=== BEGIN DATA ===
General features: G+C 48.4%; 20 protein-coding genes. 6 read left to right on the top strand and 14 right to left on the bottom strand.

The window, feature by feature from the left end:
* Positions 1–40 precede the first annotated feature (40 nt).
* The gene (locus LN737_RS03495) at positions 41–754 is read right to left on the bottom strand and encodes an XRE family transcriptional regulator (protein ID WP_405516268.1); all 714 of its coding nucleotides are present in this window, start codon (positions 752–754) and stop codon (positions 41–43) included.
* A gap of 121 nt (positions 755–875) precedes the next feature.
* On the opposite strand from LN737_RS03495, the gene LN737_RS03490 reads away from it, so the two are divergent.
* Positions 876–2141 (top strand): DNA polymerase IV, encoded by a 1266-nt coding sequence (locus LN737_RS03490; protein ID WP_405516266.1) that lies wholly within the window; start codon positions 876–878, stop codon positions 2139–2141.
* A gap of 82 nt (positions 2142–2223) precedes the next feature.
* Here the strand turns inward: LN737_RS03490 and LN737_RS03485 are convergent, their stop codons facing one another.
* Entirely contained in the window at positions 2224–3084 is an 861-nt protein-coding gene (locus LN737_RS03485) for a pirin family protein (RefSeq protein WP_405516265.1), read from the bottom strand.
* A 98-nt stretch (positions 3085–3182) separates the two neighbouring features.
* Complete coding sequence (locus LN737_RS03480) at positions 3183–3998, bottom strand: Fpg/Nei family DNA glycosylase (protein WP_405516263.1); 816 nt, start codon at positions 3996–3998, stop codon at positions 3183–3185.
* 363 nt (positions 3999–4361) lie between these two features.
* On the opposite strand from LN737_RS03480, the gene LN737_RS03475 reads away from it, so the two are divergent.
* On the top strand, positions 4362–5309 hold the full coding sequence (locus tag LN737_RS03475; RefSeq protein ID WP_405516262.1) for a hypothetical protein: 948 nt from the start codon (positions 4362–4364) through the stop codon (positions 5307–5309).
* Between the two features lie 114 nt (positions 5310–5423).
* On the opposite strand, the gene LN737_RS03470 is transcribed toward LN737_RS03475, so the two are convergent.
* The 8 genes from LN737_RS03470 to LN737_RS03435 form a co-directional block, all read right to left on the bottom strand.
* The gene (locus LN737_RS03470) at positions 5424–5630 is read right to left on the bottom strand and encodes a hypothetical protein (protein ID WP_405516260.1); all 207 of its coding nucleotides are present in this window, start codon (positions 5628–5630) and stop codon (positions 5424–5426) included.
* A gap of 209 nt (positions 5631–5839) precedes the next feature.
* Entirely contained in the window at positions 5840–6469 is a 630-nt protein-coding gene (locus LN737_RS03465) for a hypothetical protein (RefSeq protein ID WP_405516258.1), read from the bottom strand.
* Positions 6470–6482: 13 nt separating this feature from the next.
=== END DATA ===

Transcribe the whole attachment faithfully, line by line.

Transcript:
General features: G+C 48.4%; 20 protein-coding genes. 6 read left to right on the top strand and 14 right to left on the bottom strand.

The window, feature by feature from the left end:
* Positions 1–40 precede the first annotated feature (40 nt).
* The gene (locus LN737_RS03495) at positions 41–754 is read right to left on the bottom strand and encodes an XRE family transcriptional regulator (protein ID WP_405516268.1); all 714 of its coding nucleotides are present in this window, start codon (positions 752–754) and stop codon (positions 41–43) included.
* A gap of 121 nt (positions 755–875) precedes the next feature.
* On the opposite strand from LN737_RS03495, the gene LN737_RS03490 reads away from it, so the two are divergent.
* Positions 876–2141 (top strand): DNA polymerase IV, encoded by a 1266-nt coding sequence (locus LN737_RS03490; protein ID WP_405516266.1) that lies wholly within the window; start codon positions 876–878, stop codon positions 2139–2141.
* A gap of 82 nt (positions 2142–2223) precedes the next feature.
* Here the strand turns inward: LN737_RS03490 and LN737_RS03485 are convergent, their stop codons facing one another.
* Entirely contained in the window at positions 2224–3084 is an 861-nt protein-coding gene (locus LN737_RS03485) for a pirin family protein (RefSeq protein WP_405516265.1), read from the bottom strand.
* A 98-nt stretch (positions 3085–3182) separates the two neighbouring features.
* Complete coding sequence (locus LN737_RS03480) at positions 3183–3998, bottom strand: Fpg/Nei family DNA glycosylase (protein WP_405516263.1); 816 nt, start codon at positions 3996–3998, stop codon at positions 3183–3185.
* 363 nt (positions 3999–4361) lie between these two features.
* On the opposite strand from LN737_RS03480, the gene LN737_RS03475 reads away from it, so the two are divergent.
* On the top strand, positions 4362–5309 hold the full coding sequence (locus tag LN737_RS03475; RefSeq protein ID WP_405516262.1) for a hypothetical protein: 948 nt from the start codon (positions 4362–4364) through the stop codon (positions 5307–5309).
* Between the two features lie 114 nt (positions 5310–5423).
* On the opposite strand, the gene LN737_RS03470 is transcribed toward LN737_RS03475, so the two are convergent.
* The 8 genes from LN737_RS03470 to LN737_RS03435 form a co-directional block, all read right to left on the bottom strand.
* The gene (locus LN737_RS03470) at positions 5424–5630 is read right to left on the bottom strand and encodes a hypothetical protein (protein ID WP_405516260.1); all 207 of its coding nucleotides are present in this window, start codon (positions 5628–5630) and stop codon (positions 5424–5426) included.
* A gap of 209 nt (positions 5631–5839) precedes the next feature.
* Entirely contained in the window at positions 5840–6469 is a 630-nt protein-coding gene (locus LN737_RS03465) for a hypothetical protein (RefSeq protein ID WP_405516258.1), read from the bottom strand.
* Positions 6470–6482: 13 nt separating this feature from the next.